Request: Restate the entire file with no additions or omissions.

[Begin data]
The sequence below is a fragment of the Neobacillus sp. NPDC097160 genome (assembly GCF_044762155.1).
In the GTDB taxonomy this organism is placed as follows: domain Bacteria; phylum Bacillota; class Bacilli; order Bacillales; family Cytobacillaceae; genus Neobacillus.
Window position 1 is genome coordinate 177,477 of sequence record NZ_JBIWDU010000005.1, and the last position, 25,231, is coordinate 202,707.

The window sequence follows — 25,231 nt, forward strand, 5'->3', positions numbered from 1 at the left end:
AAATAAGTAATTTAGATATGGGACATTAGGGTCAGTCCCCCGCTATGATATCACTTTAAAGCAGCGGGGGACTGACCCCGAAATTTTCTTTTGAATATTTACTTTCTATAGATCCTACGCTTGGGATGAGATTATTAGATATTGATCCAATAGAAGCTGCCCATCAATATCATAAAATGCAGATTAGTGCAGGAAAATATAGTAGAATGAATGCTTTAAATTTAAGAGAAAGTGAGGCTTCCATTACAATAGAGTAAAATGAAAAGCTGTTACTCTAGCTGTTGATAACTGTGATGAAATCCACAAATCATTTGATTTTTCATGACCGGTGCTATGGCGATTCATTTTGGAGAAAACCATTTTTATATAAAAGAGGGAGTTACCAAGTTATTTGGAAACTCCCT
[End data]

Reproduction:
The sequence below is a fragment of the Neobacillus sp. NPDC097160 genome (assembly GCF_044762155.1).
In the GTDB taxonomy this organism is placed as follows: domain Bacteria; phylum Bacillota; class Bacilli; order Bacillales; family Cytobacillaceae; genus Neobacillus.
Window position 1 is genome coordinate 177,477 of sequence record NZ_JBIWDU010000005.1, and the last position, 25,231, is coordinate 202,707.

The window sequence follows — 25,231 nt, forward strand, 5'->3', positions numbered from 1 at the left end:
AAATAAGTAATTTAGATATGGGACATTAGGGTCAGTCCCCCGCTATGATATCACTTTAAAGCAGCGGGGGACTGACCCCGAAATTTTCTTTTGAATATTTACTTTCTATAGATCCTACGCTTGGGATGAGATTATTAGATATTGATCCAATAGAAGCTGCCCATCAATATCATAAAATGCAGATTAGTGCAGGAAAATATAGTAGAATGAATGCTTTAAATTTAAGAGAAAGTGAGGCTTCCATTACAATAGAGTAAAATGAAAAGCTGTTACTCTAGCTGTTGATAACTGTGATGAAATCCACAAATCATTTGATTTTTCATGACCGGTGCTATGGCGATTCATTTTGGAGAAAACCATTTTTATATAAAAGAGGGAGTTACCAAGTTATTTGGAAACTCCCT